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New Zealand Herald falls victim to XSS prank

New Zealand Herald falls victim to XSS prank

The hack caused the site's text to be reversed and photos and graphics to rotate clockwise

The New Zealand Herald's website had spinning photos and backwards text on Friday morning after it evidently was the victim of an amusing cross-site scripting attack.

The New Zealand Herald's website had spinning photos and backwards text on Friday morning after it evidently was the victim of an amusing cross-site scripting attack.

The New Zealand Herald's website had spinning photos and backward text on Friday morning after it evidently was the victim of an amusing cross-site scripting attack.

Cross-site scripting is an attack in which a script drawn from another website is allowed to run that shouldn't. In the case of the newspaper, the attack appeared to pull a piece of Javascript from the website of a Los Angeles-based software developer, David Lynch.

Lynch describes himself on his LinkedIn profile as working for deviantART, a social network for artists. He couldn't immediately be reached for comment, but it appears the batch of code, named "eyewonder.js," wasn't specifically intended to target the newspaper website, but rather is a general script designed to manipulate elements on a Web page.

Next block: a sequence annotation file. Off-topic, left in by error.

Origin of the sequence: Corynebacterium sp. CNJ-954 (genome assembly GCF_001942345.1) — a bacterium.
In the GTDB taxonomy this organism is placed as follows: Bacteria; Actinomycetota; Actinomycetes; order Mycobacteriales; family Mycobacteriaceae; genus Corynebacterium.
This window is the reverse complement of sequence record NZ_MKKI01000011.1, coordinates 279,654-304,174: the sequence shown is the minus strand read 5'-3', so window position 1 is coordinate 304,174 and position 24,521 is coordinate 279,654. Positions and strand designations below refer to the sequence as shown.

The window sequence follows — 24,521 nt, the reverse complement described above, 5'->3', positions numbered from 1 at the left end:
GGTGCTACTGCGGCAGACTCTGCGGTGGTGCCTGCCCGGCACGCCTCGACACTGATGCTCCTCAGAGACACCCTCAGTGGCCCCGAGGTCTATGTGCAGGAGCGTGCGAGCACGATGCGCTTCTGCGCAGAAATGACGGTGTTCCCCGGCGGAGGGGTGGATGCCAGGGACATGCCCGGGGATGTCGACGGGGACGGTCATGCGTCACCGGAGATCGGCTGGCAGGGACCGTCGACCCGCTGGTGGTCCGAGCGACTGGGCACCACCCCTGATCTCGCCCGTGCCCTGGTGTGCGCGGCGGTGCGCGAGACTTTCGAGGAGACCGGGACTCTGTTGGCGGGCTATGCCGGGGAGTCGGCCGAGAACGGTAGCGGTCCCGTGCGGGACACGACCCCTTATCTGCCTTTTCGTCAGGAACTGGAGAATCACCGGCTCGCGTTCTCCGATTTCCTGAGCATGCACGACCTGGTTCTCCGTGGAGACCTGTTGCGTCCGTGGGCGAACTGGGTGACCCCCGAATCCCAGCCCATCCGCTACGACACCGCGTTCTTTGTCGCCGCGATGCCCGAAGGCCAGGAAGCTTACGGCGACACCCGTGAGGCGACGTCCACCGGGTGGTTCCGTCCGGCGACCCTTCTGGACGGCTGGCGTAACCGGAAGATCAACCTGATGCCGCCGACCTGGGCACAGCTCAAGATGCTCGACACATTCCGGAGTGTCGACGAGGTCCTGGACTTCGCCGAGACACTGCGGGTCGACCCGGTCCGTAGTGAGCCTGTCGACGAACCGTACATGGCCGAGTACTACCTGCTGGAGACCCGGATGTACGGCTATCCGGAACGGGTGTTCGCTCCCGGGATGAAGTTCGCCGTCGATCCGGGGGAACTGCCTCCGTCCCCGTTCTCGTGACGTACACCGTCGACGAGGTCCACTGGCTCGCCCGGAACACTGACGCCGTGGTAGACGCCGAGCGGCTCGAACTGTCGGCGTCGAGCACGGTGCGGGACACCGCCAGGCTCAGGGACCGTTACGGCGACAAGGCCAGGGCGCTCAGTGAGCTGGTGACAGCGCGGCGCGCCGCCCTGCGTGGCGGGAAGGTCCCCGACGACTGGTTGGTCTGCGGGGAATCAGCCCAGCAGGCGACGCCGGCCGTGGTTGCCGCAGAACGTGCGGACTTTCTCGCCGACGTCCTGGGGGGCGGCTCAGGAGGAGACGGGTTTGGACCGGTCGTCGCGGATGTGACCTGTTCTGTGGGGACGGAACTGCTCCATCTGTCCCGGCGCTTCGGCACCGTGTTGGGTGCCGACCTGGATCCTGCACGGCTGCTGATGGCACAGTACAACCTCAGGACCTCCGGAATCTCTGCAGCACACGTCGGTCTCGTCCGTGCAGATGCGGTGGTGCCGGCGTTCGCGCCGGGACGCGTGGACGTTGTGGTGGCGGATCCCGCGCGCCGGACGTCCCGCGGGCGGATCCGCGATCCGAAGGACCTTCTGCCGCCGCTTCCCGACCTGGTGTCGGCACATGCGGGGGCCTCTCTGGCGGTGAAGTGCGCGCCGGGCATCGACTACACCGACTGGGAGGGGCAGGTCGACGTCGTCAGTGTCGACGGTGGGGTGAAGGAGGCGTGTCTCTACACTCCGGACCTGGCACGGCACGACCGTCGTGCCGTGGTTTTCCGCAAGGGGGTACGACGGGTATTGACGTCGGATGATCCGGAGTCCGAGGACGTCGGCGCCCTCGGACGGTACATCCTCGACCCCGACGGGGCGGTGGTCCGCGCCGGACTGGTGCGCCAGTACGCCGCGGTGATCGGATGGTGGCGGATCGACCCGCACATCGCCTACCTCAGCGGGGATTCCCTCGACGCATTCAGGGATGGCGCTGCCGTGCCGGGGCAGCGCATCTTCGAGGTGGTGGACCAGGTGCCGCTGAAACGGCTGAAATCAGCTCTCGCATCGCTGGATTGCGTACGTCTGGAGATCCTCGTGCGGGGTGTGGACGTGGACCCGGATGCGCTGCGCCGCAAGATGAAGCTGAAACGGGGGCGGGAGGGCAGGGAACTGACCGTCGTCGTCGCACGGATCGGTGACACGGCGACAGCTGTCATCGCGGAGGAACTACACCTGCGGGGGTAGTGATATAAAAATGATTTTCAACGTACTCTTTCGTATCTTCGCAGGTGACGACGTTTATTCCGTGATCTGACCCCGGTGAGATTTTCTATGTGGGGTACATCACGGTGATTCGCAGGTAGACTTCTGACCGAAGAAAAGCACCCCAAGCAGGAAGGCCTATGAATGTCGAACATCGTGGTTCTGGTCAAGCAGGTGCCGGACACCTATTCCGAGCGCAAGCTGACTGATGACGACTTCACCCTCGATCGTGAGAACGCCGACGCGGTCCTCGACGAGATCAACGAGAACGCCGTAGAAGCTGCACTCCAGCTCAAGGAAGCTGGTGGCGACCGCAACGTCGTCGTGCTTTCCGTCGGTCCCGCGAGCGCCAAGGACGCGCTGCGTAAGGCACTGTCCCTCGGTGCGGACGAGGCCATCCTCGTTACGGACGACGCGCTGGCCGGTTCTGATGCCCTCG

Cross-site scripting, abbreviated as XSS, is one of the most common coding flaws in Web pages but can also have much more dangerous impacts than what visibly affected the New Zealand Herald. An XSS vulnerability can be used to steal data from a website or cause other malicious code to run.

The newspaper, which is owned by APN Holdings NZ Limited, could not immediately be reached for comment.

It may be coincidental, but a hacking conference called Kiwicon is due to kick off tomorrow in Wellington. Kiwicon's blog mentioned the New Zealand Herald's hack on Friday morning, along with two other security-related incidents: a Wi-Fi outage on an airport bus and payment system problems in Wellington.

It's not unheard of for hackers to show off their skills during conferences by attacking infrastructure or even the computers of other conference attendees. Kiwicon runs through Sunday.

Send news tips and comments to jeremy_kirk@idg.com. Follow me on Twitter: @jeremy_kirk

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